On our walk from there, one of our recurring bits of amazement was how different from Bangalore it felt. In particular, there is real care taken in how buildings look from the street. One of the first really sage and unexpected bits of advice we received when we first moved to Bangalore was to not judge a building or the businesses inside on the facade. People just don’t put energy in to the exteriors of most buildings, and there seems to be no effort (except in a couple of exceptional parts of town) put in to any kind of neighborhood look. There might be a blah, dirty, a little bit crumbling looking building on the outside housing a crazy fancy mall or restaurant. That’s not so in the parts of Mumbai through which we walked. Buildings are beautiful, and even modern buildings seem to respect the history of the place. The market is clean and organized. The Chhatrapati Shivaji Maharaj Vastu Sangrahalaya (a vast museum) had an incredible variety of well-curated collections. We could have done without the thick pollution, and our timing at the waterfront could have been better (we hit it in the middle of a sun-soaked day), but it was an enlightening and fun day in a beautiful city.

Then we were off to Nashik. In addition to Angelina’s insistence that we try York winery, we also had advice from our friend Ashi, a native of the region. The result of all of the advice was a pretty much perfect weekend. Even the bit that we didn’t plan turned out to be lovely. Melissa booked us at a Sula property called Beyond, but we got word that we were going to be bumped for the first of the three nights to their larger, more popular property nearby, The Source. The room was disappointing, but we had a lovely dinner at Little Italy, and a tour of the winery was included. Two things jumped out at us at Sula. It is the most popular wine in India, but we had never been excited about it. Melissa likes their Dindori, but Tom isn’t in love with it. We had some really tasty wines. In particular, the Rasa Cabernet Sauvignon and the Brut Tropicale. Yummy. Also, it struck us that, as the largest winery in India, it was comparable in size to the small, family-owned wineries we toured in Rioja this past summer. It’s just another reminder how young and emerging the wine industry is in India.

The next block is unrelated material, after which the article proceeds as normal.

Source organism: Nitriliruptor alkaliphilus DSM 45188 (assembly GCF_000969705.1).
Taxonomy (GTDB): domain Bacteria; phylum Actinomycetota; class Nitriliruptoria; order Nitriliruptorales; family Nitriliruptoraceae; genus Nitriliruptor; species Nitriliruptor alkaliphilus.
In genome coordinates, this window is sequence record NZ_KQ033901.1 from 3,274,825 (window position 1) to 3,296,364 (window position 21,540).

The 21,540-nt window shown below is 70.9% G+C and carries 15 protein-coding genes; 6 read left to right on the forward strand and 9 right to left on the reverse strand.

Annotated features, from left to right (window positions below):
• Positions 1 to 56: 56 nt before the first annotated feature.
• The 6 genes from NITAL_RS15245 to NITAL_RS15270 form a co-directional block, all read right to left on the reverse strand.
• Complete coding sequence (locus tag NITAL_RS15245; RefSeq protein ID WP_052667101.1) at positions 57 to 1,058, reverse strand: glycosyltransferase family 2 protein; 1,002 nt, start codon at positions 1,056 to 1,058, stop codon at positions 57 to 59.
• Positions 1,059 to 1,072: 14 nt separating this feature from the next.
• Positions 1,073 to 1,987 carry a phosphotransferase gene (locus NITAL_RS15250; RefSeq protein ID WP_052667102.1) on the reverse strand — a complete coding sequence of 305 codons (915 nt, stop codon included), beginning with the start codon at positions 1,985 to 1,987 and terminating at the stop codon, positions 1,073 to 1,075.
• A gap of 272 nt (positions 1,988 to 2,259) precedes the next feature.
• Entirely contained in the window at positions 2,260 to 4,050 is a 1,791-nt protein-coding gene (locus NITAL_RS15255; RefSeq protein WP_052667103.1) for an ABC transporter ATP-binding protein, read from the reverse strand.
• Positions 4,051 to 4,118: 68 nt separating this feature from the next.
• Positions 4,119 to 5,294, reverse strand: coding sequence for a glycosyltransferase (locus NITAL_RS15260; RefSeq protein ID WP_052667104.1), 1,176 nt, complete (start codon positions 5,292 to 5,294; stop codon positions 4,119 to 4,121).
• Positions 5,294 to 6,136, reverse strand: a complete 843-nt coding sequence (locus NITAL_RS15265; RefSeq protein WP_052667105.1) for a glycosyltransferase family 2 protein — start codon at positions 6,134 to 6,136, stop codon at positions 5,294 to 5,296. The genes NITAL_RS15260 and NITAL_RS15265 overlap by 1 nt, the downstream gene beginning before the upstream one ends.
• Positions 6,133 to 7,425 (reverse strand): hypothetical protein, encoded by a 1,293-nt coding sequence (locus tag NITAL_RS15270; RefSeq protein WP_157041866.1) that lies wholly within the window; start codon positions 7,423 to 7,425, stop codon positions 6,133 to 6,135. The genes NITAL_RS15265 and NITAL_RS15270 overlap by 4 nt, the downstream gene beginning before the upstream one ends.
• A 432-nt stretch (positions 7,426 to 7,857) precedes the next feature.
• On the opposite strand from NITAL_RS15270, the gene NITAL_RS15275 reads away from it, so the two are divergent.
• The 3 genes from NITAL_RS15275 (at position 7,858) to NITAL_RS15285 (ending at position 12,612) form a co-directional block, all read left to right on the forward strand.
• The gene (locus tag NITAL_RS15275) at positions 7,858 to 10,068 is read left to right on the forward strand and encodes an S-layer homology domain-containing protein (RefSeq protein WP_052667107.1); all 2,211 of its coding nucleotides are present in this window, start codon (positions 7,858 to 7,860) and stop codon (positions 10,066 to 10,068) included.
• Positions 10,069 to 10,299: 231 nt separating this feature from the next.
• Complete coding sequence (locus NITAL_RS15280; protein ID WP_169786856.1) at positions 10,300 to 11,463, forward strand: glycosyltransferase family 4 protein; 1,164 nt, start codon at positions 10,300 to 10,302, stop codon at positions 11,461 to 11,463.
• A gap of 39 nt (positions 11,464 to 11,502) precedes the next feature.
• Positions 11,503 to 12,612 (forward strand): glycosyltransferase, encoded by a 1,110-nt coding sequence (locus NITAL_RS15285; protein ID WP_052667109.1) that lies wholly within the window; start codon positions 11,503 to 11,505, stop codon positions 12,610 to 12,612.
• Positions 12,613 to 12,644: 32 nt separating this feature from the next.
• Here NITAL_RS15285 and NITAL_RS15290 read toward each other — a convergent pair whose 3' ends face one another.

A Sula driver took us to Beyond, where we intended to stay all along. We had kind of left the details of how extensively we’d tour wineries until we got there, depending on how much time we might want to spend lounging. The moment we got there, we realized that lounging would be a priority. It is a small property in the middle of farms, looking out over a lake, with only nine or ten units. It was quiet and lovely and private. We arrived early enough on Friday that we decided we’d walk to the near-by wineries and spend all day Saturday decompressing, Tom from 3 months working in Bangalore and Melissa from her very busy recent travel schedule.